Keystone XL Begins Revival Process

CBJ — TransCanada Corp. has officially revived the once-dead Keystone XL pipeline with a new application for a presidential permit.

The application came two days after U.S. President Donald Trump, who would ultimately need to approve the permit, signed an executive order inviting the company to reapply.

The order also encouraged U.S. regulatory agencies to decide on the application within 60 days, meaning TransCanada could know by the end of March the fate of the pipeline it has been trying to build since 2008.

“I’ve always thought it was the right thing to do, and I’ve always said, eventually, you know, the right thing happens if you’re patient,” said TransCanada CEO Russ Girling in a video statement.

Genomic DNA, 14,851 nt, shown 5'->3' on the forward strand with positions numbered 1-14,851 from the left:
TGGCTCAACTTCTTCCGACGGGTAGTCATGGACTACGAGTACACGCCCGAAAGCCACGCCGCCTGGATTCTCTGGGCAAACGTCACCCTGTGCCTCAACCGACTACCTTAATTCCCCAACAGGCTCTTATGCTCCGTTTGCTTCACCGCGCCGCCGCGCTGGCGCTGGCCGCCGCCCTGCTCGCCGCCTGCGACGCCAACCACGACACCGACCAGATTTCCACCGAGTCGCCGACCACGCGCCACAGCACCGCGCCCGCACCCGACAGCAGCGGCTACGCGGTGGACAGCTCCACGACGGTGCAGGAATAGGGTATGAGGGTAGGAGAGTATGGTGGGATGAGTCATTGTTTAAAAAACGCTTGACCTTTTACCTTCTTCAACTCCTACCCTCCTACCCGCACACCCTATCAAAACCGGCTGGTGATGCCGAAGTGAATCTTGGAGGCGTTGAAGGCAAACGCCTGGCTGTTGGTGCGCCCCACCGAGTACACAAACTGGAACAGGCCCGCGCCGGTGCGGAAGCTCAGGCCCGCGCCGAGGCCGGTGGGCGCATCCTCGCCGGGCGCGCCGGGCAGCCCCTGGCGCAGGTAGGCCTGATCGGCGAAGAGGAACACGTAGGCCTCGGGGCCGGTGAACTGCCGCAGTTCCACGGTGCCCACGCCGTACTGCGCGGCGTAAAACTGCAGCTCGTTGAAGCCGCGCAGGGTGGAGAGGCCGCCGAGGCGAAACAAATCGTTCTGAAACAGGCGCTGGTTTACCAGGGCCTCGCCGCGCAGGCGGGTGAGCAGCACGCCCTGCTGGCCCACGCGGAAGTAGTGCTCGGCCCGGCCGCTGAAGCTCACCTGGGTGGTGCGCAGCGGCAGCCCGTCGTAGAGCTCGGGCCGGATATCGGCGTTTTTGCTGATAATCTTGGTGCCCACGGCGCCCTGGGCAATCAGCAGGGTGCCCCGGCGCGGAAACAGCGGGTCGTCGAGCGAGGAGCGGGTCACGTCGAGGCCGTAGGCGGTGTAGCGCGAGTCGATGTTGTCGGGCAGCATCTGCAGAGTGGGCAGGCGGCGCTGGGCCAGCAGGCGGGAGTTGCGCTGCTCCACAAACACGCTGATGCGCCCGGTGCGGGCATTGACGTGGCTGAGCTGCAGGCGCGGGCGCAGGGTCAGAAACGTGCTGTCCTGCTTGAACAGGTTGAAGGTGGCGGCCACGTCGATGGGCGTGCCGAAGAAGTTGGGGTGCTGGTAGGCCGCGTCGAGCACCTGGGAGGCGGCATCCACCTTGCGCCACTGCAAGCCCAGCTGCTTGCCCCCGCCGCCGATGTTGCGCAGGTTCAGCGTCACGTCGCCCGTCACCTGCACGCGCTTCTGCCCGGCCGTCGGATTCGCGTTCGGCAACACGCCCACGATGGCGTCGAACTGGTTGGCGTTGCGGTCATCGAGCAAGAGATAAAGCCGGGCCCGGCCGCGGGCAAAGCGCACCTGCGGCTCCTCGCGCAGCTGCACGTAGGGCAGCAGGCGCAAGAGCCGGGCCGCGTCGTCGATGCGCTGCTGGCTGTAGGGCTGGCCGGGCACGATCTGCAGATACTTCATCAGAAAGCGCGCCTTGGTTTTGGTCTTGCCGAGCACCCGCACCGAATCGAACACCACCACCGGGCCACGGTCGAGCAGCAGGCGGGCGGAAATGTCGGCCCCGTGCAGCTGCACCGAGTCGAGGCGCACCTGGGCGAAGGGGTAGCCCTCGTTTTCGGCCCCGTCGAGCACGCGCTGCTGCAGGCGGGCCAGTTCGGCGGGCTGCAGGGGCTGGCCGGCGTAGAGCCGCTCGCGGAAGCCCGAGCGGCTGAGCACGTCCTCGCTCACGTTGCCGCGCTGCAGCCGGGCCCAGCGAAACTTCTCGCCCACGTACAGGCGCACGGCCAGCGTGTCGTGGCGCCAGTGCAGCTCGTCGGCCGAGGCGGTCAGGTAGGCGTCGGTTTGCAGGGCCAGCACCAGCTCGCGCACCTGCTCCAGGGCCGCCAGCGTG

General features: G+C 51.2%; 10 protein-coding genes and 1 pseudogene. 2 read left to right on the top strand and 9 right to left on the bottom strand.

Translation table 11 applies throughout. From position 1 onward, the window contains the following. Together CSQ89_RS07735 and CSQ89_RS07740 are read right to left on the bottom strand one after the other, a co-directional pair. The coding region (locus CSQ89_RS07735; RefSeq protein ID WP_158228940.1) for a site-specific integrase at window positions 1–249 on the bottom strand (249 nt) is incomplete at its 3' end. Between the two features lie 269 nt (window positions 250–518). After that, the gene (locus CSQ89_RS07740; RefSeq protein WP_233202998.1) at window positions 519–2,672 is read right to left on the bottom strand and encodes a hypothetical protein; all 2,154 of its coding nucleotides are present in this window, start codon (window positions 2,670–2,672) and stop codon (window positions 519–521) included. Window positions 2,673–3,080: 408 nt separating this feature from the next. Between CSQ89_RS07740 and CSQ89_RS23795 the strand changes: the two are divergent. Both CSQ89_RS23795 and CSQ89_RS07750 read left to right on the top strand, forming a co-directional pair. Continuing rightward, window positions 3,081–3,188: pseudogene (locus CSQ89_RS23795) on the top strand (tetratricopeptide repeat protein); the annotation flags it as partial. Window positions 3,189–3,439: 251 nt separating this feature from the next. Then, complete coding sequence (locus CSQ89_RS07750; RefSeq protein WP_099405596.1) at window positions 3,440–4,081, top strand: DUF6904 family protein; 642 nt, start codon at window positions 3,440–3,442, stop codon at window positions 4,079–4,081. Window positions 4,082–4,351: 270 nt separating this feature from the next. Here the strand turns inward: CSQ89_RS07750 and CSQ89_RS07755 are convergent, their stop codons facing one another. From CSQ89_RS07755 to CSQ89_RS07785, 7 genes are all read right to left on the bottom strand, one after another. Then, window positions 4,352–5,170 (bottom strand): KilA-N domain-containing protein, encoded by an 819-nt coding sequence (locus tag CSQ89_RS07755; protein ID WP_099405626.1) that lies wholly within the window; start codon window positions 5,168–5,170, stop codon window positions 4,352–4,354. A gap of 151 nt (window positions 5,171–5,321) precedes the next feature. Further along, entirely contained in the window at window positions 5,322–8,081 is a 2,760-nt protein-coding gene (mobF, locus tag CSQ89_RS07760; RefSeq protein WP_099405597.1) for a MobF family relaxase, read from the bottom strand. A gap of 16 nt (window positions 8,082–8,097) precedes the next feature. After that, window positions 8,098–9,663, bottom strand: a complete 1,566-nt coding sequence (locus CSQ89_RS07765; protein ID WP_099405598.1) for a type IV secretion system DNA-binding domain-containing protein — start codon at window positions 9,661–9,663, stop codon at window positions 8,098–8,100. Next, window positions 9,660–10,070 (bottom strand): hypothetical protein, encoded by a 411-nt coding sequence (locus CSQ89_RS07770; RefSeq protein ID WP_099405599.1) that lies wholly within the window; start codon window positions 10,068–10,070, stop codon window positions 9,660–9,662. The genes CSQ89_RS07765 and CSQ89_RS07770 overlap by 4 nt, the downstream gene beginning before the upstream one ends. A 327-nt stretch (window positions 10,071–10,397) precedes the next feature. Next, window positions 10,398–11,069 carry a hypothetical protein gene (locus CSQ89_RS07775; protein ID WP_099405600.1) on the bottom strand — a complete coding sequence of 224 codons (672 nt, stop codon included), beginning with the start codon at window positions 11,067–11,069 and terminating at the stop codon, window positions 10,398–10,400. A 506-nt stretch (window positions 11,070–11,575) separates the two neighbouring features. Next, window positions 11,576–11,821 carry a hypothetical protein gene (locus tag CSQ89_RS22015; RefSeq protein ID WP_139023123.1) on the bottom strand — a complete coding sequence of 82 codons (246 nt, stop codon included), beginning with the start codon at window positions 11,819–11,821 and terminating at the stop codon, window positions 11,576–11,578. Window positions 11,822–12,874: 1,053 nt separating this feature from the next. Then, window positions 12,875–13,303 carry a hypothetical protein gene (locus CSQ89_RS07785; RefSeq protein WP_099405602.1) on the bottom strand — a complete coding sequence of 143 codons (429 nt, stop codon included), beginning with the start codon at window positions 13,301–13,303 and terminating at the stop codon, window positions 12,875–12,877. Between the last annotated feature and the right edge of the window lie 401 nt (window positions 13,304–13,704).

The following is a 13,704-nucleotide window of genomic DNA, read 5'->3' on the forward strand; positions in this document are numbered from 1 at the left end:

The TransCanada pipeline would ship oil 1,900 kilometres from Alberta to Steele City, Neb., where it would connect with other lines leading to refineries along the U.S. Gulf Coast.

Girling said the project, which would carry some 830,000 barrels of oil a day, will help meet America’s growing energy needs and create substantial jobs and economic benefits on both sides of the border.

Former president Barack Obama rejected Keystone XL in late 2015, declaring it would undercut U.S. efforts to clinch a global climate change deal that was a centrepiece of his environmental agenda.

In response, TransCanada filed notice to launch a $15-billion claim under the North American Free Trade Agreement. It also filed a lawsuit in the U.S. Federal Court in Texas alleging that Obama exceeded his power under the U.S. Constitution by denying construction of the project.